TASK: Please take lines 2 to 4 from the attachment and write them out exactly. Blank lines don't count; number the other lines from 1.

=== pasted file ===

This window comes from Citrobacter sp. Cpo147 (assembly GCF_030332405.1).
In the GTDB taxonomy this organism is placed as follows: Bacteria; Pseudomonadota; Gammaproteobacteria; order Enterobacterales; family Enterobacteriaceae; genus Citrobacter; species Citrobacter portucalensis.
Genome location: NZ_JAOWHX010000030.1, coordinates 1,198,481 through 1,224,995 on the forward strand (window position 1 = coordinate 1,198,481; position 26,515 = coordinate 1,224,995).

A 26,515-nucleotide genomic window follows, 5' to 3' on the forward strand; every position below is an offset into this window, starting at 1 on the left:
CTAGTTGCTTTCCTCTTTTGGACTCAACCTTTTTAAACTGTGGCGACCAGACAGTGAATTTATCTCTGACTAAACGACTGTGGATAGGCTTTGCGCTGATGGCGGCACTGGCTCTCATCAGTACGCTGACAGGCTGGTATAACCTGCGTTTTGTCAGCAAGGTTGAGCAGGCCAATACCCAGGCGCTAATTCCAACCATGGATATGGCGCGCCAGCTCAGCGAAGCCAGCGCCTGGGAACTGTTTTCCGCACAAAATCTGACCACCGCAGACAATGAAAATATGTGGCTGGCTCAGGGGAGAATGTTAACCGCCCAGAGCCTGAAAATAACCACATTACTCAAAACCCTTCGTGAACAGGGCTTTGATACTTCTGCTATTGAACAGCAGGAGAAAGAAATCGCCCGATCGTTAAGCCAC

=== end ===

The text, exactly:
In the GTDB taxonomy this organism is placed as follows: Bacteria; Pseudomonadota; Gammaproteobacteria; order Enterobacterales; family Enterobacteriaceae; genus Citrobacter; species Citrobacter portucalensis.
Genome location: NZ_JAOWHX010000030.1, coordinates 1,198,481 through 1,224,995 on the forward strand (window position 1 = coordinate 1,198,481; position 26,515 = coordinate 1,224,995).

A 26,515-nucleotide genomic window follows, 5' to 3' on the forward strand; every position below is an offset into this window, starting at 1 on the left: